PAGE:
What is rifampin?
Rifampin is an antibacterial prescription medicine approved by the U.S.(FDA) for the treatment of (TB). Rifampin is also FDA-approved to treat people who carry Neisseria meningitidis bacteria but have no symptoms of disease. Treatment with rifampin eliminates the bacteria from their noses and throats. This use of rifampin can prevent the spread of and other meningococcal diseases caused by Neisseria meningitidis bacteria.
TB can be an What is an Opportunistic Infection? fact sheet.(OI) of HIV. An OI is an that occurs more frequently or is more severe in people with weakened immune systems—such as people with HIV—than in people with healthy immune systems. To learn more about OIs, read the HIVinfo
To learn how HIV and TB are connected, read the HIVinfo HIV and Tuberculosis (TB) fact sheet. The fact sheet includes information on the difference between (LTBI) and active .
How is rifampin used in people with HIV?
The Guidelines for the Prevention and Treatment of Opportunistic Infections in Adults and Adolescents with HIV and the Guidelines for the Prevention and Treatment of Opportunistic Infections in Children with and Exposed to HIV include recommendations on the uses of rifampin in people with HIV to treat:
- Latent TB infection to prevent the infection from advancing to active TB disease
- Active TB disease
- Certain Bartonella infections (also called ), such as infections of the , inner lining of the heart (endocardium), and other severe infections
What should I tell my health care provider before using rifampin?
Before using rifampin, tell your health care provider:
- If you are allergic to rifampin, rifabutin, rifapentine or any other medicines.
- About any medical conditions you have or have had, including:
- Porphyria (a group of genetic disorders that affect the skin or nervous system)
- Bleeding problems or blood clotting disorders
- Vitamin K deficiency
- About anything that could affect your ability to take medicines, such as difficulty swallowing pills, difficulty remembering to take pills, or any health conditions that may prevent your use of (IV) medicines.
- If you are pregnant or plan to become pregnant. Talk to your health care provider about the risks and benefits of using rifampin during pregnancy. The Guidelines for the Prevention and Treatment of Opportunistic Infections in Adults and Adolescents with HIV may include other recommendations on the use of rifampin during pregnancy. Please refer to these guidelines for additional information.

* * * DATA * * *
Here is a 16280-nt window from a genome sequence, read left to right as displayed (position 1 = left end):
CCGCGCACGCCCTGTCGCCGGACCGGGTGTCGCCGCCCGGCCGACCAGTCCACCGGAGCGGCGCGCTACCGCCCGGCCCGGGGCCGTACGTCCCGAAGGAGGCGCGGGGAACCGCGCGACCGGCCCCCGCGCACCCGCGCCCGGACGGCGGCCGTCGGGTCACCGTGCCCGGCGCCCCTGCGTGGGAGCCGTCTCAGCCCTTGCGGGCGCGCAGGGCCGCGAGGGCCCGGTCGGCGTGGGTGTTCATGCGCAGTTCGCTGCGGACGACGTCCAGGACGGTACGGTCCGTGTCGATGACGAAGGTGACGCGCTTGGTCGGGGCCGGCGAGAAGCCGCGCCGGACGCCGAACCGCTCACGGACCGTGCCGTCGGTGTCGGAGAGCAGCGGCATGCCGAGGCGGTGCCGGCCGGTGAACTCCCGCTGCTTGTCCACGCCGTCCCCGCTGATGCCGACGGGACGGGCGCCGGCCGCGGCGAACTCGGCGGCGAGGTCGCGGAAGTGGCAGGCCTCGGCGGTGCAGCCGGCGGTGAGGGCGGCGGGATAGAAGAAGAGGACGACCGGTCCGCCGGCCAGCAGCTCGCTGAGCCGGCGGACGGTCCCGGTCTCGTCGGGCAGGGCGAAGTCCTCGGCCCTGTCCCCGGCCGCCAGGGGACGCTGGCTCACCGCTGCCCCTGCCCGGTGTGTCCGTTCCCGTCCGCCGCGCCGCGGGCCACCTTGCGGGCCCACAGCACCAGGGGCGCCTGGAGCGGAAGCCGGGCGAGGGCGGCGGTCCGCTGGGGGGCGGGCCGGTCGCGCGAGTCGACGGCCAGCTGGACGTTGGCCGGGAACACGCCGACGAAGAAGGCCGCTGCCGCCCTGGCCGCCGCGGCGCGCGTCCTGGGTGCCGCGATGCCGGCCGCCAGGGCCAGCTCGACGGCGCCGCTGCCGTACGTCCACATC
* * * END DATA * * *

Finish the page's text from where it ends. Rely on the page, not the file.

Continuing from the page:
- If you are breast/chestfeeding or plan to breast/chestfeed. For people with HIV in the United States, the Guideline recommends speaking with your health care provider to discuss options for feeding your baby. People with suppressed viral load have a less than 1% chance of transmitting HIV to their baby via their own milk.
- About other prescription and nonprescription medicines, vitamins, nutritional supplements, and herbal products you are taking or plan to take. Rifampin may affect the way other medicines or products work, and other medicines or products may affect how rifampin works. Ask your health care provider if there are interactions between rifampin and the other medicines you take.
Ask your health care provider about possible side effects from rifampin. Your health care provider will tell you what to do if you have side effects.
How should I use rifampin?
Use rifampin according to your health care provider’s instructions. Your health care provider will tell you how much rifampin to use and when to use it. Before you start rifampin and each time you get a refill, read any printed information that comes with your medicine.
How should rifampin be stored?
- Store rifampin capsules at 77°F (25°C). Store the capsules in a dry place and avoid excessive heat.
- Store rifampin for IV injection at 77°F (25°C), and avoid excessive heat (temperatures above 104°F [40°C]). Protect the medicine from light.
- Keep rifampin in the container that it came in and keep the container tightly closed.
- Do not use rifampin if the original seal over the container opening is broken or missing.
- Throw away rifampin that is no longer needed or expired (out of date). Follow FDA guidelines on how to safely dispose of unused medicine.
- Keep rifampin and all medicines out of reach of children.
Where can I find more information about rifampin?
- Recommendations on the HIV-related uses of rifampin, from the Guidelines for the Prevention and Treatment of Opportunistic Infections in Adults and Adolescents with HIV and the Guidelines for the Prevention and Treatment of Opportunistic Infections in Children with and Exposed to HIV.
- This Patient Version drug summary is based on the following FDA label(s): Capsule; Injection (powder, lyophilized, for solution).
- The American Hospital Formulary Service (AHFS) Patient Medication Information for rifampin available from MedlinePlus.
- Rifampin-related research studies, from . (The ClinicalTrials.gov search can be modified so that you can get results that better match your interests. To learn more about the ClinicalTrials.gov search features, please see How to Search.)
Last Reviewed: June 7, 2021